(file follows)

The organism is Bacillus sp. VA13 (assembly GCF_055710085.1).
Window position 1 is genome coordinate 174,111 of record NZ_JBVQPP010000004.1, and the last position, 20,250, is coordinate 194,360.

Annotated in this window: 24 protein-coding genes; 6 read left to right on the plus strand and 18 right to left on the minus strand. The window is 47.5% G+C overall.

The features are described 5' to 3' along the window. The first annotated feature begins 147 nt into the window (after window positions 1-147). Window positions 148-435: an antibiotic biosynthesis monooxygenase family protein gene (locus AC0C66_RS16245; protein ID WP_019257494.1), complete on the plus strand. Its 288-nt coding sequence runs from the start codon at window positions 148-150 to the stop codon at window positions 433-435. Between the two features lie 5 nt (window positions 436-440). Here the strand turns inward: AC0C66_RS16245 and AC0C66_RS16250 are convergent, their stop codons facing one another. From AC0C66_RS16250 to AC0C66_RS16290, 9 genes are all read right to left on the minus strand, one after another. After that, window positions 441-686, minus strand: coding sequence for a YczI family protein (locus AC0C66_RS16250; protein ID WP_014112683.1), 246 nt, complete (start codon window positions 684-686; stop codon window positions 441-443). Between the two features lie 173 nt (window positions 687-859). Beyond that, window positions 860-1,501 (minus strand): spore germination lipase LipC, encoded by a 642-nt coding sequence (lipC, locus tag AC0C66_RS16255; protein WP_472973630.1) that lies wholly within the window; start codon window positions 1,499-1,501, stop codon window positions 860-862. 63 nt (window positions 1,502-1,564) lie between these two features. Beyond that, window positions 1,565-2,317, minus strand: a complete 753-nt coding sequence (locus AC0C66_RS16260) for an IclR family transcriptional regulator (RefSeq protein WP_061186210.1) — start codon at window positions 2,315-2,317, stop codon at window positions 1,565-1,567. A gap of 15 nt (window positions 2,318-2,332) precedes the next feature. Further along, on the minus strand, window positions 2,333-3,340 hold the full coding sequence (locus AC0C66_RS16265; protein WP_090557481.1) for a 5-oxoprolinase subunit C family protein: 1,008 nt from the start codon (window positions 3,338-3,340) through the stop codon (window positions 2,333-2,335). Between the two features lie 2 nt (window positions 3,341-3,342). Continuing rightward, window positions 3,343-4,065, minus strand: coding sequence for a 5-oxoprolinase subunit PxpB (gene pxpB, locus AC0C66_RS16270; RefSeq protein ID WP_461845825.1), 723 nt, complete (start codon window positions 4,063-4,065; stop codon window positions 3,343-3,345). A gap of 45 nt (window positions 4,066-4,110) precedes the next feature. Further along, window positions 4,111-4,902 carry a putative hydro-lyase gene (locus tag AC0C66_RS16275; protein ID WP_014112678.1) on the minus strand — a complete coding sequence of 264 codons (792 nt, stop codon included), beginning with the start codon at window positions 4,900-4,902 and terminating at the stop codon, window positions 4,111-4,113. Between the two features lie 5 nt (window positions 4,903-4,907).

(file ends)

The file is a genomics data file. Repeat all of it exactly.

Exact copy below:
The organism is Bacillus sp. VA13 (assembly GCF_055710085.1).
Window position 1 is genome coordinate 174,111 of record NZ_JBVQPP010000004.1, and the last position, 20,250, is coordinate 194,360.

Annotated in this window: 24 protein-coding genes; 6 read left to right on the plus strand and 18 right to left on the minus strand. The window is 47.5% G+C overall.

The features are described 5' to 3' along the window. The first annotated feature begins 147 nt into the window (after window positions 1-147). Window positions 148-435: an antibiotic biosynthesis monooxygenase family protein gene (locus AC0C66_RS16245; protein ID WP_019257494.1), complete on the plus strand. Its 288-nt coding sequence runs from the start codon at window positions 148-150 to the stop codon at window positions 433-435. Between the two features lie 5 nt (window positions 436-440). Here the strand turns inward: AC0C66_RS16245 and AC0C66_RS16250 are convergent, their stop codons facing one another. From AC0C66_RS16250 to AC0C66_RS16290, 9 genes are all read right to left on the minus strand, one after another. After that, window positions 441-686, minus strand: coding sequence for a YczI family protein (locus AC0C66_RS16250; protein ID WP_014112683.1), 246 nt, complete (start codon window positions 684-686; stop codon window positions 441-443). Between the two features lie 173 nt (window positions 687-859). Beyond that, window positions 860-1,501 (minus strand): spore germination lipase LipC, encoded by a 642-nt coding sequence (lipC, locus tag AC0C66_RS16255; protein WP_472973630.1) that lies wholly within the window; start codon window positions 1,499-1,501, stop codon window positions 860-862. 63 nt (window positions 1,502-1,564) lie between these two features. Beyond that, window positions 1,565-2,317, minus strand: a complete 753-nt coding sequence (locus AC0C66_RS16260) for an IclR family transcriptional regulator (RefSeq protein WP_061186210.1) — start codon at window positions 2,315-2,317, stop codon at window positions 1,565-1,567. A gap of 15 nt (window positions 2,318-2,332) precedes the next feature. Further along, on the minus strand, window positions 2,333-3,340 hold the full coding sequence (locus AC0C66_RS16265; protein WP_090557481.1) for a 5-oxoprolinase subunit C family protein: 1,008 nt from the start codon (window positions 3,338-3,340) through the stop codon (window positions 2,333-2,335). Between the two features lie 2 nt (window positions 3,341-3,342). Continuing rightward, window positions 3,343-4,065, minus strand: coding sequence for a 5-oxoprolinase subunit PxpB (gene pxpB, locus AC0C66_RS16270; RefSeq protein ID WP_461845825.1), 723 nt, complete (start codon window positions 4,063-4,065; stop codon window positions 3,343-3,345). A gap of 45 nt (window positions 4,066-4,110) precedes the next feature. Further along, window positions 4,111-4,902 carry a putative hydro-lyase gene (locus tag AC0C66_RS16275; protein ID WP_014112678.1) on the minus strand — a complete coding sequence of 264 codons (792 nt, stop codon included), beginning with the start codon at window positions 4,900-4,902 and terminating at the stop codon, window positions 4,111-4,113. Between the two features lie 5 nt (window positions 4,903-4,907).